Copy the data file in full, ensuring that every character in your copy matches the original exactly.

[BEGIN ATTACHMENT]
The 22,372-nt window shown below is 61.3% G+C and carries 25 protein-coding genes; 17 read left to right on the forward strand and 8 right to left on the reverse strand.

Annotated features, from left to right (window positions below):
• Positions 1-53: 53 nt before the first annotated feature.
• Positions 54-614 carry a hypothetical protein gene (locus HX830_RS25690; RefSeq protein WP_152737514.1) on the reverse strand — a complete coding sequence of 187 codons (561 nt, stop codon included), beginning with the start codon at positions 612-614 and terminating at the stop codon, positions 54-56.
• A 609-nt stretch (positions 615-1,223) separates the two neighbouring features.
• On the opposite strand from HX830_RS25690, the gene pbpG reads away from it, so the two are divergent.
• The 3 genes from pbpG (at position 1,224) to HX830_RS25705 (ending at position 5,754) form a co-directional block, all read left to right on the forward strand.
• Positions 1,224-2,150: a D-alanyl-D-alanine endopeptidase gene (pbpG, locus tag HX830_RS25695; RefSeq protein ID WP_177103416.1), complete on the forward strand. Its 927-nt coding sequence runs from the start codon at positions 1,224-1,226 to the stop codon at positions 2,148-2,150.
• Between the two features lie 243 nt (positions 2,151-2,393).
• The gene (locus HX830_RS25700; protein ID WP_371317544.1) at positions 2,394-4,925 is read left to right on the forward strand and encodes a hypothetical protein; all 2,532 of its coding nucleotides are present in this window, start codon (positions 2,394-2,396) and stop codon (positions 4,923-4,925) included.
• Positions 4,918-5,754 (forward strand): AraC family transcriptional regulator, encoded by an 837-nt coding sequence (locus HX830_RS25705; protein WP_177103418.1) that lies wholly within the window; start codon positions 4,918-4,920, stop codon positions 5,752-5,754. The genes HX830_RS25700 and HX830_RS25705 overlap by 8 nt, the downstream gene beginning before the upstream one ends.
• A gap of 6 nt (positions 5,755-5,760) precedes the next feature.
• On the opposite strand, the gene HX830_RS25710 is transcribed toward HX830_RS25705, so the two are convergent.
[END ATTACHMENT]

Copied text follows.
The 22,372-nt window shown below is 61.3% G+C and carries 25 protein-coding genes; 17 read left to right on the forward strand and 8 right to left on the reverse strand.

Annotated features, from left to right (window positions below):
• Positions 1-53: 53 nt before the first annotated feature.
• Positions 54-614 carry a hypothetical protein gene (locus HX830_RS25690; RefSeq protein WP_152737514.1) on the reverse strand — a complete coding sequence of 187 codons (561 nt, stop codon included), beginning with the start codon at positions 612-614 and terminating at the stop codon, positions 54-56.
• A 609-nt stretch (positions 615-1,223) separates the two neighbouring features.
• On the opposite strand from HX830_RS25690, the gene pbpG reads away from it, so the two are divergent.
• The 3 genes from pbpG (at position 1,224) to HX830_RS25705 (ending at position 5,754) form a co-directional block, all read left to right on the forward strand.
• Positions 1,224-2,150: a D-alanyl-D-alanine endopeptidase gene (pbpG, locus tag HX830_RS25695; RefSeq protein ID WP_177103416.1), complete on the forward strand. Its 927-nt coding sequence runs from the start codon at positions 1,224-1,226 to the stop codon at positions 2,148-2,150.
• Between the two features lie 243 nt (positions 2,151-2,393).
• The gene (locus HX830_RS25700; protein ID WP_371317544.1) at positions 2,394-4,925 is read left to right on the forward strand and encodes a hypothetical protein; all 2,532 of its coding nucleotides are present in this window, start codon (positions 2,394-2,396) and stop codon (positions 4,923-4,925) included.
• Positions 4,918-5,754 (forward strand): AraC family transcriptional regulator, encoded by an 837-nt coding sequence (locus HX830_RS25705; protein WP_177103418.1) that lies wholly within the window; start codon positions 4,918-4,920, stop codon positions 5,752-5,754. The genes HX830_RS25700 and HX830_RS25705 overlap by 8 nt, the downstream gene beginning before the upstream one ends.
• A gap of 6 nt (positions 5,755-5,760) precedes the next feature.
• On the opposite strand, the gene HX830_RS25710 is transcribed toward HX830_RS25705, so the two are convergent.